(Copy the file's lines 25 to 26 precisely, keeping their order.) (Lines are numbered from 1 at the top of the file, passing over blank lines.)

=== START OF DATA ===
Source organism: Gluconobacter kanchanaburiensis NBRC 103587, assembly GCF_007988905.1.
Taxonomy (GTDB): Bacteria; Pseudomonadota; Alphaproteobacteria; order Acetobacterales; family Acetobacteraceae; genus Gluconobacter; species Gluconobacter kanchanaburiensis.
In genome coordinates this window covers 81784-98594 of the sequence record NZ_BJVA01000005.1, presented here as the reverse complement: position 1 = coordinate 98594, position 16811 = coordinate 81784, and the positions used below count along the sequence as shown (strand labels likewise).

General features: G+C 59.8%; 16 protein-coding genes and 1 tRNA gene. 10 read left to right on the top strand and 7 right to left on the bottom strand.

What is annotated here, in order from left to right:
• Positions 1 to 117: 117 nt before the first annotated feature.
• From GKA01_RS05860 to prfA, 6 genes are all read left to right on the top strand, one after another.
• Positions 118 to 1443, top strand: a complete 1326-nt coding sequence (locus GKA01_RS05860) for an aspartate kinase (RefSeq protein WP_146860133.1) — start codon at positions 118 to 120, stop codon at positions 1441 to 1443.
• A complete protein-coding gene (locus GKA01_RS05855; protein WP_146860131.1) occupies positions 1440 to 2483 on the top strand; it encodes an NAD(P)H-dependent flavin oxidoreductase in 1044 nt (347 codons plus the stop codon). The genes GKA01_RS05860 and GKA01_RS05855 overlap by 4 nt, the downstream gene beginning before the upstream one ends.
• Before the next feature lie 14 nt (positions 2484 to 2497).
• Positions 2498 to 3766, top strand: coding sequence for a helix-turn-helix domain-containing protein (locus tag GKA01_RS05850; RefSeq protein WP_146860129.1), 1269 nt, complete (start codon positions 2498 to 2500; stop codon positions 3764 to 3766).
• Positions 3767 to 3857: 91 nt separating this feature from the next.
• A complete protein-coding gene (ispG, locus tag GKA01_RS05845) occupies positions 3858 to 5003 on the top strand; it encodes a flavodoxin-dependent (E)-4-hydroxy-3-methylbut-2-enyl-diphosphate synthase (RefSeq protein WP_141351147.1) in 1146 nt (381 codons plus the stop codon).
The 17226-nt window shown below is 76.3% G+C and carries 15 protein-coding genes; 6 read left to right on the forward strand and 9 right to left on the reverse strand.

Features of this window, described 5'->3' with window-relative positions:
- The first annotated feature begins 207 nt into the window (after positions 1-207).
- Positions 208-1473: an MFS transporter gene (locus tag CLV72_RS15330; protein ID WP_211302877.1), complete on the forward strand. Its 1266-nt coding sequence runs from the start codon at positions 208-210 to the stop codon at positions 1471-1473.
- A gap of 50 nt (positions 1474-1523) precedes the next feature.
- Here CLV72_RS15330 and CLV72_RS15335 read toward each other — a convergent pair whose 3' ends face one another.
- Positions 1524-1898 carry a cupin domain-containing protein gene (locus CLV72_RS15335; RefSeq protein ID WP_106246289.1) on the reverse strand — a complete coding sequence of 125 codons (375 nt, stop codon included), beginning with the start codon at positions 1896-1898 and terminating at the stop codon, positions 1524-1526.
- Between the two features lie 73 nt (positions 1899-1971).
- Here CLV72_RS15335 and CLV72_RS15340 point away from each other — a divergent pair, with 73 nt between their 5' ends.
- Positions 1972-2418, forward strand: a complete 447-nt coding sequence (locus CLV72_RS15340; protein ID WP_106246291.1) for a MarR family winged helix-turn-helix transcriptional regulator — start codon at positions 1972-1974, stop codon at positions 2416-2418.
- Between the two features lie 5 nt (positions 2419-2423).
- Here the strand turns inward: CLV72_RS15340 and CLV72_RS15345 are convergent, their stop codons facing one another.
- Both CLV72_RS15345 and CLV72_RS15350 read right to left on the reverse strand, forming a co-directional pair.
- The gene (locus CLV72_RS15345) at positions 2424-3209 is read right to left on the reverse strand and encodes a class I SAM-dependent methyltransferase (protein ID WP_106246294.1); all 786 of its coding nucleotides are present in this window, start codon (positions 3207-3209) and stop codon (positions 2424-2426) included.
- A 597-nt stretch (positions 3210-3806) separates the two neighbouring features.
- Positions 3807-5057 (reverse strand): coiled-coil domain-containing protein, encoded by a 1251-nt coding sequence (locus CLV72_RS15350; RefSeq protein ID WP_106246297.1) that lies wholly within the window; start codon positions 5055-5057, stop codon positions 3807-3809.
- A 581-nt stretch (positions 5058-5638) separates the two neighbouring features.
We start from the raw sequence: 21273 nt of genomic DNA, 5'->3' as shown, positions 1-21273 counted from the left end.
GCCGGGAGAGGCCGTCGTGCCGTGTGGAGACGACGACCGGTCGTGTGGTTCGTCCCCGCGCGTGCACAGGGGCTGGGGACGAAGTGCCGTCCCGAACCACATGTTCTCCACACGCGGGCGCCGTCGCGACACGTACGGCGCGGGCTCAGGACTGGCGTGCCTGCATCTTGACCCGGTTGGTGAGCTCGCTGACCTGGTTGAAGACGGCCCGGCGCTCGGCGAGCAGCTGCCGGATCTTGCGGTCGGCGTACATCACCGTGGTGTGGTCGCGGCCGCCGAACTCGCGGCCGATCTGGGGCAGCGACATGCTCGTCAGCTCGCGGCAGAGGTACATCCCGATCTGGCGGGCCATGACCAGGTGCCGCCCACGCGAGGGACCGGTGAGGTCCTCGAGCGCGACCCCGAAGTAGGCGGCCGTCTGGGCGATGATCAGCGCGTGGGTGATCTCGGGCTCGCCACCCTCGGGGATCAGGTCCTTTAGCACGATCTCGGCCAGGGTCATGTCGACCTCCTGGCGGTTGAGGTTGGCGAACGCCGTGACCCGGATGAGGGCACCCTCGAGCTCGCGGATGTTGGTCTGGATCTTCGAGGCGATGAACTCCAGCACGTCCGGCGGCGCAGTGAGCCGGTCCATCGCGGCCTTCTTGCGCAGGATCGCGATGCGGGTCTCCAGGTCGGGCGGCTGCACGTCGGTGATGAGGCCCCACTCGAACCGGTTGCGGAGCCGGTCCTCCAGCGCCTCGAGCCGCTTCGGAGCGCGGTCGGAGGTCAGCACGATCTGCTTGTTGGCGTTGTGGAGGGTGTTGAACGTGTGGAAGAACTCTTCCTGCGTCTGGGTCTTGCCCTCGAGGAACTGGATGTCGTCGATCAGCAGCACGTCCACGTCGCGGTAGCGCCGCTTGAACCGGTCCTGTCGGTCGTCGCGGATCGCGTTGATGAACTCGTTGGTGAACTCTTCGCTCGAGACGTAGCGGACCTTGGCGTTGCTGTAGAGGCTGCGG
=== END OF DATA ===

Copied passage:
- Here the strand turns inward: CLV72_RS15340 and CLV72_RS15345 are convergent, their stop codons facing one another.
- Both CLV72_RS15345 and CLV72_RS15350 read right to left on the reverse strand, forming a co-directional pair.